Next, we met with the Mother Baby/Children's social worker. We took a tour of the NICU and had what would happen after I delivered explained to us. The social worker told us that the baby would be held up for me to see and then taken to another room where he would be checked over by the neonatalogist, respiratory therapist, the spina bifida specialist, a nurse, the anesthesiologist, and who knows who else. He would then be brought to the NICU just down the hall from where my room is. She showed us how we would get to the NICU "after the initial separation." I lost it at that phrase folks. The last thing you want to think about after giving birth to the baby that has been inside of you for 9 months, is that you will be separated from them. I want my baby put on my chest. I want to kiss him and welcome him to this world. I want to see his face, look into his eyes, count his fingers and toes. I want to explore this little human that has already made a place in my heart. Walking through the NICU was just as hard as hearing those words. Seeing all the babies in there that are so sick, so tiny, tubes coming out of every orifice is heart breaking. Seeing the ones without anybody in there was devastating. For all I know, the parent(s) could have been using the bathroom, taking a lunch break, attending to other kids at home... but just knowing that, for that instant, they are alone is such a scary place upset me greatly.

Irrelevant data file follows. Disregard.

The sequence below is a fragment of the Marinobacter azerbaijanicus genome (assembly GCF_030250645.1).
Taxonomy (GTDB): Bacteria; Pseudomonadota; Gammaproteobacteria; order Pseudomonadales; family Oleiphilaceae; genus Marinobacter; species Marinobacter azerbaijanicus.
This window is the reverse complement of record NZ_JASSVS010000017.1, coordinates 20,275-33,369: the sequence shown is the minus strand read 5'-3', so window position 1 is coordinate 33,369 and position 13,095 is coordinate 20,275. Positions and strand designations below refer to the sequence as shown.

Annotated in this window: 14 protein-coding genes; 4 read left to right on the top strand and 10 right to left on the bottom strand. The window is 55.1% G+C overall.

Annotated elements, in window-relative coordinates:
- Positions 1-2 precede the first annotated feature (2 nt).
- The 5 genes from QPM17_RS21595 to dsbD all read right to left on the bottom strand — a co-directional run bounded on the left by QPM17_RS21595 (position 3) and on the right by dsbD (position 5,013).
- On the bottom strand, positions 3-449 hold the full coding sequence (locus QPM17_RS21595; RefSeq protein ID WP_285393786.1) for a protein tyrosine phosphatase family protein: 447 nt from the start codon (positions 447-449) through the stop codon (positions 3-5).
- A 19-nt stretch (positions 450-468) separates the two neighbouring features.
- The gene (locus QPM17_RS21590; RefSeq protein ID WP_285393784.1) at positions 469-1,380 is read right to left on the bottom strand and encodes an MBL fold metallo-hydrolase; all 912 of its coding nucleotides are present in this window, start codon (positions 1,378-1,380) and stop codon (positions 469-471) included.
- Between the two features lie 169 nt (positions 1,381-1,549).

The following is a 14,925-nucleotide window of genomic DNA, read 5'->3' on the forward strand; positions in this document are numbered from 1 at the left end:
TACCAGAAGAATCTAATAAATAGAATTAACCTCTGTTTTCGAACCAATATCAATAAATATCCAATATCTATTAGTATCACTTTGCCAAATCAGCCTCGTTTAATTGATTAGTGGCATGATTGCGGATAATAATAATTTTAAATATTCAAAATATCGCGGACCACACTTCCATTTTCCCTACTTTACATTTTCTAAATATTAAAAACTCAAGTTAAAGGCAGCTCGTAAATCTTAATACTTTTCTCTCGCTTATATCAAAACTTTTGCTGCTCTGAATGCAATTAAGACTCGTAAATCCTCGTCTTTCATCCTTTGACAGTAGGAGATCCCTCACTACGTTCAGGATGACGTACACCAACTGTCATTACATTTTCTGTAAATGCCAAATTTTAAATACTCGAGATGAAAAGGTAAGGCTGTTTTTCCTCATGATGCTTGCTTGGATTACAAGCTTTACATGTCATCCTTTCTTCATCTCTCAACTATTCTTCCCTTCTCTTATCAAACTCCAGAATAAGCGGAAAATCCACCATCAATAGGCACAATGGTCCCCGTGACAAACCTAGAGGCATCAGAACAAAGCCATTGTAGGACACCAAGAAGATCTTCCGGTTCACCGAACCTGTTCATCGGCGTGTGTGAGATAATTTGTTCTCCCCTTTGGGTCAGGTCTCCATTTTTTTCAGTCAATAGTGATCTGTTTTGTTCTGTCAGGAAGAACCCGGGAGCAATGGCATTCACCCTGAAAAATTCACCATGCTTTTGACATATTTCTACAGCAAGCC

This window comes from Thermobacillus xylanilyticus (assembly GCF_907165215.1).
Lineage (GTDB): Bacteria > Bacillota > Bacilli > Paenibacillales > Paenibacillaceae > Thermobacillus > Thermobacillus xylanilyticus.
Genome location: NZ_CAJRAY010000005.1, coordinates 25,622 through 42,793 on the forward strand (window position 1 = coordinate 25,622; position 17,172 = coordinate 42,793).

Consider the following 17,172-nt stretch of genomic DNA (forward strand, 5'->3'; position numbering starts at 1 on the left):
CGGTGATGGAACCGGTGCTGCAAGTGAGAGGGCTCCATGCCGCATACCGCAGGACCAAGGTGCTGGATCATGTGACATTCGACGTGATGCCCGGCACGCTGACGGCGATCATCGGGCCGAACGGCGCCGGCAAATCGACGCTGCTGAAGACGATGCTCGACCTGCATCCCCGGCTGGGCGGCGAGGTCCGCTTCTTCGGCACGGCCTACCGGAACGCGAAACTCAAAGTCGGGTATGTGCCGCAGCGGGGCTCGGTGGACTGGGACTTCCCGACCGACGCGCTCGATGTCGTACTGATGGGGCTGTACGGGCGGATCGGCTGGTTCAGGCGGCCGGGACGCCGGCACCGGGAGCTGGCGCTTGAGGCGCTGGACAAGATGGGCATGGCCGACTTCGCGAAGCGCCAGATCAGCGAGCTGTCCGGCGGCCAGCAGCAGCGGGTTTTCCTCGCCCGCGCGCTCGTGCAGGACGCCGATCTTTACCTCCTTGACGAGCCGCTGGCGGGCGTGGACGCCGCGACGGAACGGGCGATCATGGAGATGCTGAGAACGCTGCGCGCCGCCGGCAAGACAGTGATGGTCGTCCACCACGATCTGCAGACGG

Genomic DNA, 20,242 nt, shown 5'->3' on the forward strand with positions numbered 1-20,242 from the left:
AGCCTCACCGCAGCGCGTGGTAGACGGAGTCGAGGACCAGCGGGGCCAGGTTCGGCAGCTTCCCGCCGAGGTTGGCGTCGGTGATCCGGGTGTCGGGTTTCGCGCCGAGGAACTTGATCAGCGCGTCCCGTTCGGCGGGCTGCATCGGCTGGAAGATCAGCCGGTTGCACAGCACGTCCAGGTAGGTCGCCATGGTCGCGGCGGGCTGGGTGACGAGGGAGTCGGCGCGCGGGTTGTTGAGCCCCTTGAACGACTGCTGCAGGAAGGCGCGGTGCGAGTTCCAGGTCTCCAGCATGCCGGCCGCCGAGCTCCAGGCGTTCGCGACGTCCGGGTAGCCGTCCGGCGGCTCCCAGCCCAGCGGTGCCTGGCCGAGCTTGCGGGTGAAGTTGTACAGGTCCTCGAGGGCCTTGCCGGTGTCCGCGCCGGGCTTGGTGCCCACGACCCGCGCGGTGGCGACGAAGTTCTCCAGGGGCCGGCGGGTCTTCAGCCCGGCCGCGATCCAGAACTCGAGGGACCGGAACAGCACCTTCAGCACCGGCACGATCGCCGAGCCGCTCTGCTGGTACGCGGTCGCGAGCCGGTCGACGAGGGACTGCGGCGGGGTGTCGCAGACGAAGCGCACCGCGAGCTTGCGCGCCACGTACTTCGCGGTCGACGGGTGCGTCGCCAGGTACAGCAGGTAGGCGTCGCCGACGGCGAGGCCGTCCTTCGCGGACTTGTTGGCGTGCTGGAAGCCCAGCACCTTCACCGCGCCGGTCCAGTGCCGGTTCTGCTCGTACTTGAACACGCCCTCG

After the NICU tour, we grabbed lunch and then were off to meet with the neurosurgeon, Dr. Najib. I try and not judge people before I meet them, but I had started imagining what he would be like based on his title alone- pediatric neurosurgeon. I thought he was going to be a no nonsense, tired looking, a little jaded, and pompous jerk.  He was anything but. He came to the waiting room to greet us, brought us back to his office, and talked to us like we were on the same level as him. He was upbeat and positive, saying that the baby looks better than he thought he would and this should all go on without a hitch. He wasn't arrogant about how good he was and this was only going to go so well because he's awesome. He was just very reassuring and kind. Both Kenny and I walked out of his office feeling 10 lbs lighter.